Microelectronics manufacturers must also consider copper’s reliability as a conductor. Silver is more conductive than copper, but only by about 7%, and copper is a more resilient metal in real-world conditions, making it better for practical use.
Copper is highly resistant to electromigration, which silver suffers from. This electromigration can lead to voids forming in the circuitry, stopping the device the PCB powers from working correctly. Silver also oxidates more quickly, especially in humid or acidic environments, requiring extra materials or unique design considerations for it to be viable in electronics.
Printed copper pairs copper’s reliability with the efficiency of traditionally silver-focused printing technologies. As a result, you can use it to boost production volumes without sacrificing the cost or quality of the end product. As Internet of Things (IoT) applications grow, placing electronics in more extreme environments, that reliability becomes increasingly valuable.
Ease of Implementation
Despite being a relatively new process, copper circuit printing is relatively easy to implement into existing workflows. The newfound viability of printed copper stems mainly from novel copper inks, not necessarily printing systems. Consequently, some facilities can switch over to printed copper without requiring new infrastructure.
This ease of implementation is all the more advantageous when considering current workforce shortages. Over three-quarters of American manufacturers say they’ll face ongoing difficulty attracting and retaining talent. Amid this gap, disrupting an already strained workforce by bringing in new machinery requiring re-training will significantly hamper productivity. Being able to use the same equipment prevents that scenario.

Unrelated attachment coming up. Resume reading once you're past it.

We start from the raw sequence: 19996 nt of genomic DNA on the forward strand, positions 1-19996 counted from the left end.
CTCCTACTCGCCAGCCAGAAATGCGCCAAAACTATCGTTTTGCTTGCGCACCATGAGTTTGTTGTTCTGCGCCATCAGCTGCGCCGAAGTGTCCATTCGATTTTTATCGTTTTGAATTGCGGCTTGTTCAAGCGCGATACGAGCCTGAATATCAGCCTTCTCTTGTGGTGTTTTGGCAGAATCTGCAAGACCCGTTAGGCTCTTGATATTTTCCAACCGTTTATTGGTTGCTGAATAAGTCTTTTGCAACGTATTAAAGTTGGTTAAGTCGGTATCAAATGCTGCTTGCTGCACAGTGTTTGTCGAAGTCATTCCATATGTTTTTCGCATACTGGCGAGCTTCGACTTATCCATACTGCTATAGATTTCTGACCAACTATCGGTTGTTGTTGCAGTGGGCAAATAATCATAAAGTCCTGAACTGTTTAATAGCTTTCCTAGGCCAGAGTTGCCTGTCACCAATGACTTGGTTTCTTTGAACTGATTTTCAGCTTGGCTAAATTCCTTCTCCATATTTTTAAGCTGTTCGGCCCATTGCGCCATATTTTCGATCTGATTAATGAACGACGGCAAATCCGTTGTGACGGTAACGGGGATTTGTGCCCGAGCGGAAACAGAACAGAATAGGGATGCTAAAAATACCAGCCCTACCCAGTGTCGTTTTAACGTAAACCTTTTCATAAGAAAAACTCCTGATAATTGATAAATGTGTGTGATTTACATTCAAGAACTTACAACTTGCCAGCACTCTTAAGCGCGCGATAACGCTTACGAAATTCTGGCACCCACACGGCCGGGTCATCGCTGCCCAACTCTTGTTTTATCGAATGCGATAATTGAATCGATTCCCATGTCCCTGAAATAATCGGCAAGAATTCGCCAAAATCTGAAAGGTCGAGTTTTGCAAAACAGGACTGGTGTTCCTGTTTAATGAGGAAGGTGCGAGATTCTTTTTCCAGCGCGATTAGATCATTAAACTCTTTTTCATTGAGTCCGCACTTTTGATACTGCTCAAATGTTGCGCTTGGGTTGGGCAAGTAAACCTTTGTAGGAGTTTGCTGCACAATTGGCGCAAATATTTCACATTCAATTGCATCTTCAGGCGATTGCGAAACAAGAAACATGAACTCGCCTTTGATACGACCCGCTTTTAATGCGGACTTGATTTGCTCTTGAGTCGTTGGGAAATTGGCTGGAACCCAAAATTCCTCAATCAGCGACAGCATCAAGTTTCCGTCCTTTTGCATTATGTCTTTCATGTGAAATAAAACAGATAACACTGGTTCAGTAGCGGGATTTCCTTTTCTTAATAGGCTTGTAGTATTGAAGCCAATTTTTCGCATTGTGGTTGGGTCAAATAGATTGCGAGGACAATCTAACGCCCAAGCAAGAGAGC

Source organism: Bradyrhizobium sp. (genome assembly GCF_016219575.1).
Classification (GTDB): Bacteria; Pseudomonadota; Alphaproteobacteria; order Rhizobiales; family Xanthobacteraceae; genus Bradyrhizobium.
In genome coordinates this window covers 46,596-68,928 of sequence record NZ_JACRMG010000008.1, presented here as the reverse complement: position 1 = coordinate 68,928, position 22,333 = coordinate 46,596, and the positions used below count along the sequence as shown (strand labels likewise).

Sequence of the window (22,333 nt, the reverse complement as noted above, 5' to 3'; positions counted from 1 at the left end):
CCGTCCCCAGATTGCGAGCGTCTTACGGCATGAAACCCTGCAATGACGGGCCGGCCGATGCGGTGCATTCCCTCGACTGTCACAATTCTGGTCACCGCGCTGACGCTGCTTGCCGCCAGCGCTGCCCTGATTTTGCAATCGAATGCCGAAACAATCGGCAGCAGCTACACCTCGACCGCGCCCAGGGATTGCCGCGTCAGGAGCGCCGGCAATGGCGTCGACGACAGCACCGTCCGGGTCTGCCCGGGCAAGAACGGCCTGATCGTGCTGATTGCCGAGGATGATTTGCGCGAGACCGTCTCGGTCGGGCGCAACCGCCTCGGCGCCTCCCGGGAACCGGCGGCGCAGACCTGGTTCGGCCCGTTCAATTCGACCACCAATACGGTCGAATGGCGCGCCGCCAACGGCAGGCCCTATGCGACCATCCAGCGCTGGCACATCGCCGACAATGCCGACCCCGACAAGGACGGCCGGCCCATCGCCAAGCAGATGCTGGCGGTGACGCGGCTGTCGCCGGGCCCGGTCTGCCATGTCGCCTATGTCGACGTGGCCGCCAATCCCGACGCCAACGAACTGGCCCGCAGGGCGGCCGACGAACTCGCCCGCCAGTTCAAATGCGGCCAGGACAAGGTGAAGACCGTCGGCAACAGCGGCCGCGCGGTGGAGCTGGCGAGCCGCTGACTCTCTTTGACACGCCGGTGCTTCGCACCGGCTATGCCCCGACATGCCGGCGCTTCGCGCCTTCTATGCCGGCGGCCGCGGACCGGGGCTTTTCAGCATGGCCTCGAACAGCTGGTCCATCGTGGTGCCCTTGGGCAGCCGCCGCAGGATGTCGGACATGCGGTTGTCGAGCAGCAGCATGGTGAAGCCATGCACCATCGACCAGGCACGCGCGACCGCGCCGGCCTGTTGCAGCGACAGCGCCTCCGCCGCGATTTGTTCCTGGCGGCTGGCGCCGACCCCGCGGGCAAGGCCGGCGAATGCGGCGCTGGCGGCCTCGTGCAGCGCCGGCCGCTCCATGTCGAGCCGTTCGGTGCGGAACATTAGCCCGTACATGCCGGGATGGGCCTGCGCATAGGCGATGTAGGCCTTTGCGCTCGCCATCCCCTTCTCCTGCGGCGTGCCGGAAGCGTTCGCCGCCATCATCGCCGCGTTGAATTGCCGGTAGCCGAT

Not having to install new equipment also lowers production costs compared to the alternative. Manufacturers can change over to these new methods with minimal expense and disruption, ensuring they experience larger returns in a shorter timeline.
Supply Chain Resilience
Finally, printed copper can help bolster supply chains. Microelectronics supply chains have faced many challenges amid disruptions like the ongoing semiconductor shortage, so many are restructuring these networks. Switching to a more widely available material provides needed resilience.
Compared to metals like aluminum, copper is rare, but it’s far more abundant than silver, the only metal more conductive than it. Copper accounts for an estimated 0.006% of the earth’s crust, compared to silver’s 0.0000075%. This relative abundance means supply shortages and resulting price hikes or delays are less likely and will be less extreme.
Copper also accounts for 33% of total metal mine value in the U.S., more than any other metal. For U.S. microelectronics manufacturers, that means this material is easier to source domestically than other metals, further decreasing the likelihood of supply chain disruptions.
Printed Copper May Be the Future of Microelectronics
As these benefits highlight, printed copper is often better than both printed silver and electrodeposited copper circuitry. In light of rising demands, more microelectronics manufacturers may want to consider this potential.
Printed copper is cost-efficient, reliable, easy to implement and opens the door for sustainability and supply chain improvements. Electronics producers can’t afford to overlook these benefits. As the industry recognizes this value, this circuit production method could become the new standard, dramatically changing the sector as a whole.